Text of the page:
The first place to look is Scripture. Our Lord simply says “Go therefore and make disciples of all nations” (Matthew 28:19). This is not something that Christ commissioned only to the apostles. This should be apparent as men who we know of as apostles, like St. Matthias and St. Paul, were not there to physically hear our Lord speak these words. Yet they still took up the task, and this is because they were baptized into Christ. Do St. Matthias, St. Paul, St. Barnabas and all the other early Church leaders have a different baptism from you and me? Certainly not, as we were all baptized in the Name of the Father, Son, and Holy Spirit.

How Can They Known What They Haven’t Heard?

These great saints, particularly St. Paul, did what God expects of all Christians. Of course, we might go about things in different ways due to our current station in life, but the call to go and urgently spread the gospel is our inherent call and mission. Bishop R. Daniel Conlon of the Diocese of Joliet made this very topic the subject of his recent pastoral letter:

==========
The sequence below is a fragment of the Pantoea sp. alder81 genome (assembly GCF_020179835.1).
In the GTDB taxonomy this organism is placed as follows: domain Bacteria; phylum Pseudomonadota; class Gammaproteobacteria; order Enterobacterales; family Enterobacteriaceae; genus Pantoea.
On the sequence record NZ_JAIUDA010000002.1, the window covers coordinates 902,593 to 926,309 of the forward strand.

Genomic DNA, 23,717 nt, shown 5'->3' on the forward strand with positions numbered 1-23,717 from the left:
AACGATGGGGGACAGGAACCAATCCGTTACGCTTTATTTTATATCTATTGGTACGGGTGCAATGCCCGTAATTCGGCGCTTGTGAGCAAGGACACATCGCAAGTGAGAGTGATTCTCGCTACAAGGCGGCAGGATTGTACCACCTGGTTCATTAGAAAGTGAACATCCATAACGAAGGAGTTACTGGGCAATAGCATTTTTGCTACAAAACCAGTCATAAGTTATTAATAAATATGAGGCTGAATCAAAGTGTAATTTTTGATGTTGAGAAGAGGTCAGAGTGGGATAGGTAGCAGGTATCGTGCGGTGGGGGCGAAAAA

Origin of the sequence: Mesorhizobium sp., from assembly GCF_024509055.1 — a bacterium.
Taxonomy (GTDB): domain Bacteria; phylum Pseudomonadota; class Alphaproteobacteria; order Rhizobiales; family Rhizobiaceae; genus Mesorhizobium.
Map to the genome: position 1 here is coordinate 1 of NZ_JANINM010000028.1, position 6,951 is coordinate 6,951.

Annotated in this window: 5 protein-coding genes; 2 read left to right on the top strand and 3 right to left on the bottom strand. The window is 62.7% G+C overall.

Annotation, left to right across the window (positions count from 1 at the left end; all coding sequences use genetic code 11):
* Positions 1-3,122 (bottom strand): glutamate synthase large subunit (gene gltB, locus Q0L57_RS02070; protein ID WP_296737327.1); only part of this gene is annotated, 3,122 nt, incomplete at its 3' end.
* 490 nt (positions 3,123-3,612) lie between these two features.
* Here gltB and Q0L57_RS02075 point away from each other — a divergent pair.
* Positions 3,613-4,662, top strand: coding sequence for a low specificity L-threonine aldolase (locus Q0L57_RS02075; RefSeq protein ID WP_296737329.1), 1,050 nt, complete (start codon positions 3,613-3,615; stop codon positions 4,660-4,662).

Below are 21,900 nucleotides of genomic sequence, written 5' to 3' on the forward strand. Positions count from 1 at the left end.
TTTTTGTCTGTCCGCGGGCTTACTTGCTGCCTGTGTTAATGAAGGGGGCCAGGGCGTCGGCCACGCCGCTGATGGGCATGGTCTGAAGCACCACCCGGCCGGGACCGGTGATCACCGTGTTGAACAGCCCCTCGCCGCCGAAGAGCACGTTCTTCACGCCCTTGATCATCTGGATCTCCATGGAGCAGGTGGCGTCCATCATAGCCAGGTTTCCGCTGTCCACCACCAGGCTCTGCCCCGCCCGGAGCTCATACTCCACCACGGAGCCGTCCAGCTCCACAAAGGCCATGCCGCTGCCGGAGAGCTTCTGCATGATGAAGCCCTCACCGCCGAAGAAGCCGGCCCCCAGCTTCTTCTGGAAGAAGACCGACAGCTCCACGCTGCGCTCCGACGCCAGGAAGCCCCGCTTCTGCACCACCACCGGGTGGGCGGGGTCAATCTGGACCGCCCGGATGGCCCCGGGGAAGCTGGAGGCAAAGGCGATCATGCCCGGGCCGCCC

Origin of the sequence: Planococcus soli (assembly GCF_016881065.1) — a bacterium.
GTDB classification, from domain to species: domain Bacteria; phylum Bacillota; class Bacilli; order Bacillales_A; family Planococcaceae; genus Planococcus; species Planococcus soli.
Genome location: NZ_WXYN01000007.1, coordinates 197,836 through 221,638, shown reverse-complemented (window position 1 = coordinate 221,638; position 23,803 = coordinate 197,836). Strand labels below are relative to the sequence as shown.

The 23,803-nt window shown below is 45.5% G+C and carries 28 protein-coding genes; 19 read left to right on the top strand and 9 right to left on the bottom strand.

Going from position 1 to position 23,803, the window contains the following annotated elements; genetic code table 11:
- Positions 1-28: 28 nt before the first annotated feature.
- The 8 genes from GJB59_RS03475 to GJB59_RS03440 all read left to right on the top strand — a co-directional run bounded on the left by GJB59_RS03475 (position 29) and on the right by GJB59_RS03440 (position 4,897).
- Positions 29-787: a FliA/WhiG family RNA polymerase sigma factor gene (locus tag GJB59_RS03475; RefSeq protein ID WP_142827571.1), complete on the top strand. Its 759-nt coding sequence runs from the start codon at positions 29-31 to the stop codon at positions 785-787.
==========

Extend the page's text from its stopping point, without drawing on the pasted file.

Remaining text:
“It is critically important to keep the mission in front of us. That mission can be defined as the salvation of souls, the building up of God’s kingdom, getting people to heaven, and in other ways. They all constitute the same end as did Christ’s mission, when He was sent by the Father.”

This was St. Paul’s mission in the first century, and it is our mission in the twenty-first century. It is the desire of God that every person be in heaven at the end of their earthly life. Thankfully, he has provided the Church to us as a means of sanctification, to receive the graces needed to remain in friendship with him. But how can people obtain the salvation of someone they have never heard of, or have only heard of in a deficient way?

Longing to Spread the Gospel

There are so many misconceptions about God throughout secular media and culture. This is why it is necessary that we be present in all areas of society, just as St. Paul and the other apostles were. In this way, we can better proclaim the Truth and dispel the wrong notions that people spread about the Catholic Faith. Pope Benedict XVI happily notices that this longing to spread the gospel, felt deeply in the hearts of many Christians, is gaining some more traction somewhat recently: